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Five tips to keep your pet safe during a heatwave: ‘Your dog will not die from missing a few walks’

A leading Northern Ireland animal welfare charity has issued a warning to pet owners across Northern Ireland as temperatures are expected to hit 30 degrees in some areas.

The USPCA said in a statement to the Belfast Telegraph, “Whilst many of us are enjoying this wonderful spell of weather, it is very different for our pets who struggle to regulate their body temperature when exposed to extreme weather conditions.”

Colleen Tinnelly, USPCA Development Manager, said: “Not taking the right action during the warmer weather can have heart-breaking, fatal consequences – your pet’s needs should always be an absolute priority.”

They have advised owners take precautions to ensure their pets remain well hydrated and have a constant supply of cool clean drinking water.

“It’s crucial that your pet has access to a shaded rest area and has a constant supply of clean and cool water – your pet’s water dish should be refilled regularly with cooler water or ice cubes during the day. You can also freeze some treats for your pet to enjoy – such as carrot or apple bites, chopped watermelon and banana, or peanut butter which can be placed inside toys and provides great enrichment for them.”

The UPCA have also said dog owners should think twice before taking your furry friend out for a walk in hotter weather.

“It can be very tempting to take our dogs out with us on walks or family days out however this can be very dangerous for them.

“Typically, we would recommend not walking your dog during peak times in warmer weather however in this current heatwave, the heat is unrelenting even in early morning / late evening times – as many would say, your dog will not die from missing a few walks but can die from overheating so please do not take that risk.”

The charity has added one of the most important pieces of advice they believe is important during a heatwave or warmer weather – never leave your pet in the car saying “not long will always be too long.”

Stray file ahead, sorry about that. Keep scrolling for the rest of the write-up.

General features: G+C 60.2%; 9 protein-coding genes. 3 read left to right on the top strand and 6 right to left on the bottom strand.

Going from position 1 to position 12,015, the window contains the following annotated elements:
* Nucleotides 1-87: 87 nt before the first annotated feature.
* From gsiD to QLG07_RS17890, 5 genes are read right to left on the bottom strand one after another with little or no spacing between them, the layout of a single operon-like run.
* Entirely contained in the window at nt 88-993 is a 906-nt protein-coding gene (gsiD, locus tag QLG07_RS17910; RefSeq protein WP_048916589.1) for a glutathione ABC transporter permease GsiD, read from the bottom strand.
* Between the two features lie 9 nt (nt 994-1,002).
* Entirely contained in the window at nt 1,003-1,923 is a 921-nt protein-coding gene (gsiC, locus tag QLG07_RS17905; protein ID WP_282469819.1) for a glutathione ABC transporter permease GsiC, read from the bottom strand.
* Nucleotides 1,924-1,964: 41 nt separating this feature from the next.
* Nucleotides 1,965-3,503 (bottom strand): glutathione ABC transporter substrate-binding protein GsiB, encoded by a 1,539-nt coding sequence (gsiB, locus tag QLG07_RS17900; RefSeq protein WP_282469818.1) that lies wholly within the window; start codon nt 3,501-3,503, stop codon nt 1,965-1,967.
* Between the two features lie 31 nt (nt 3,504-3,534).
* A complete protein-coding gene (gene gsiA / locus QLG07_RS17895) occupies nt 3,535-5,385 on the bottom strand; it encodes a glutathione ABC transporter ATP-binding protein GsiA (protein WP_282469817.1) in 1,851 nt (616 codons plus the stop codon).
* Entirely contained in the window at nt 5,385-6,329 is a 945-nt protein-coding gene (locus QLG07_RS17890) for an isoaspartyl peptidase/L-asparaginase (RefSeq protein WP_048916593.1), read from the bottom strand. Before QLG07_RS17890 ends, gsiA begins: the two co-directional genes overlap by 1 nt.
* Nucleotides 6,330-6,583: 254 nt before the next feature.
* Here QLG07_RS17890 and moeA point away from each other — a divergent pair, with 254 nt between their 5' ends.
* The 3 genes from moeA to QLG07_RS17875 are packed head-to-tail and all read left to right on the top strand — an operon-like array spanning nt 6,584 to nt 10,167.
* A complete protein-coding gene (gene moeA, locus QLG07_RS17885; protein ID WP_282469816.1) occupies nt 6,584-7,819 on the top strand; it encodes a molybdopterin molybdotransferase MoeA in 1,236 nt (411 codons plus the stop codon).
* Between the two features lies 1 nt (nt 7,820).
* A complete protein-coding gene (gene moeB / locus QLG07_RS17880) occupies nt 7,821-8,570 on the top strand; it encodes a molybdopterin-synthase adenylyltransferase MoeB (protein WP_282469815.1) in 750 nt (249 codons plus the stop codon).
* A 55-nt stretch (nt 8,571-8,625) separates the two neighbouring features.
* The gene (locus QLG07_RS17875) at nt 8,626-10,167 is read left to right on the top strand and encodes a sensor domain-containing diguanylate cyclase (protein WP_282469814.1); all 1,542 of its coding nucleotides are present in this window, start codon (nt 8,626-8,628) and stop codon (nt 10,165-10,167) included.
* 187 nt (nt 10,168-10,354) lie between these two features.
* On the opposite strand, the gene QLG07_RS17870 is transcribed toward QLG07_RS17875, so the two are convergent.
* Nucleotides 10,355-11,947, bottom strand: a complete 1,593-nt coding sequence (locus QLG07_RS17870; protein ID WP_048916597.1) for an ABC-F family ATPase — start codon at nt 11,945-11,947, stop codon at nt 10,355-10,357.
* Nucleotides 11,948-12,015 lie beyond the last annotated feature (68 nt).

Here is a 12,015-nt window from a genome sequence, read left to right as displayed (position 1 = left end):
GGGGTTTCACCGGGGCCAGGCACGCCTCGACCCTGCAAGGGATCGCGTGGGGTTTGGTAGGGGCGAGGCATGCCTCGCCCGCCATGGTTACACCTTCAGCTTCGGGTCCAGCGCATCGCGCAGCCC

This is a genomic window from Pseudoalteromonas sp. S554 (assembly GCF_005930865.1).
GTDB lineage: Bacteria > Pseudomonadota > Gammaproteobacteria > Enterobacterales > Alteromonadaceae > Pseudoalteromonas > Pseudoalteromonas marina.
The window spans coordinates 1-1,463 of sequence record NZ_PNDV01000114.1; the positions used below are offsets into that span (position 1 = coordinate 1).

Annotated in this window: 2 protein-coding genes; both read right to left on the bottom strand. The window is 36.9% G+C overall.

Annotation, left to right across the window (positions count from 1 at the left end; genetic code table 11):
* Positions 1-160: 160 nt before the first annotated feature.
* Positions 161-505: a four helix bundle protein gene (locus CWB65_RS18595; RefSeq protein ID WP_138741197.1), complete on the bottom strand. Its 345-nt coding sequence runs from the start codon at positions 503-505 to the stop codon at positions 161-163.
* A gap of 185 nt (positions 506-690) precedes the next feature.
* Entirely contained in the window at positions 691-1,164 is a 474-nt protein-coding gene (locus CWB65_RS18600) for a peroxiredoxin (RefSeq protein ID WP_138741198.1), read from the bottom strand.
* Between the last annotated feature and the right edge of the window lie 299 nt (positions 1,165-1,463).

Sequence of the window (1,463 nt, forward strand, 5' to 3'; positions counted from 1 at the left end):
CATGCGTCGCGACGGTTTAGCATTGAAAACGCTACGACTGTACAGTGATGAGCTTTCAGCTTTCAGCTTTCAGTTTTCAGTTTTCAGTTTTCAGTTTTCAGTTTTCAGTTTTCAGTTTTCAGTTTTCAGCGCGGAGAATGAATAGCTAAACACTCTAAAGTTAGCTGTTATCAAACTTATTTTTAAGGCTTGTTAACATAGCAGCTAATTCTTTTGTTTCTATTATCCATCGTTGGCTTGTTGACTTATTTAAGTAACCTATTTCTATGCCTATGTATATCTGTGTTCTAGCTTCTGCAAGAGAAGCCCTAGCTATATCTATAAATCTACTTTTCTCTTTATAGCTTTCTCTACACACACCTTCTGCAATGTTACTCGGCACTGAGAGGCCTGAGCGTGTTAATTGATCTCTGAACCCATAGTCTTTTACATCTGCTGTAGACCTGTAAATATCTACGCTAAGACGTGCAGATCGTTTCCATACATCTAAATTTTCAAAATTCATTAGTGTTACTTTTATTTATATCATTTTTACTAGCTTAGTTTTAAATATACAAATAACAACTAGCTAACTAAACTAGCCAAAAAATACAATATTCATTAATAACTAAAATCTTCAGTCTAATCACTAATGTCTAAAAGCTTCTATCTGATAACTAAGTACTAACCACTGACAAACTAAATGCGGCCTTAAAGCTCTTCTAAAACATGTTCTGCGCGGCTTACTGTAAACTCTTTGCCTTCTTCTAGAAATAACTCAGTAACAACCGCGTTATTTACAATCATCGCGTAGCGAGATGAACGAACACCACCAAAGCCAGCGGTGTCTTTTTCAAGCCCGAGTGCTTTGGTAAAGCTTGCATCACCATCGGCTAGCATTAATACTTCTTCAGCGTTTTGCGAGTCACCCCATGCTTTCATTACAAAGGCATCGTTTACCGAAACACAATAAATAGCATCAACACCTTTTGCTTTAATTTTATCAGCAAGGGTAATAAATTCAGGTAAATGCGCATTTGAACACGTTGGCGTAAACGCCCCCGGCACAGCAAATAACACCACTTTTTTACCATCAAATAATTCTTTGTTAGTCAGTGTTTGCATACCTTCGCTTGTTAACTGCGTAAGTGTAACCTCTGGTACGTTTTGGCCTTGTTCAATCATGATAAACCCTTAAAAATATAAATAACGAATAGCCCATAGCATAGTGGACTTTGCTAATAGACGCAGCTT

“The interior temperatures of a car can increase dramatically and leaving your pet in this environment puts them at extreme risk – unfortunately we have seen cases in the past where animals have suffered severe heat stroke and sadly died as a result.”

The USPCA said if you see someone’s pet in a vehicle on a hot day, it’s best to contact the Animal Welfare Department at your local council who can offer advice, help identify the owner, and ensure the animal is freed from danger.

The PSNI have warned in their guidance about leaving animals in hot cars “Under the Animal Welfare Act, you have a legal duty to care for your animals and if you put them at risk, you will face prosecution. You would also have to live with the fact that your thoughtless action resulted in terrible suffering for your pet.”

The USPCA have also provided the following tips on how to keep your pet safe in the warm summer months –

For overall pet safety during the summer months, keep these tips in mind:

- Pets can become dehydrated more easily on warm or humid days, so make sure they have access to fresh, clean water
- Consider making your pet tasty frozen treats to help cool them down

- Make sure you understand the symptoms of overheating in pets which includes increased heart or respiratory rate, weakness, excessive panting or difficulty breathing, drooling, or an exhaustive, semi-unconscious state. If exposed to extreme heats, more severe symptoms include seizures, bloody diarrhoea, and vomiting.

- Never leave a pet in a parked car

- With very high temperatures, be mindful of tarmac heat as this may burn the pads of your pets’ paws – regularly cool them with water and keep walks to a minimum during peak times of the day


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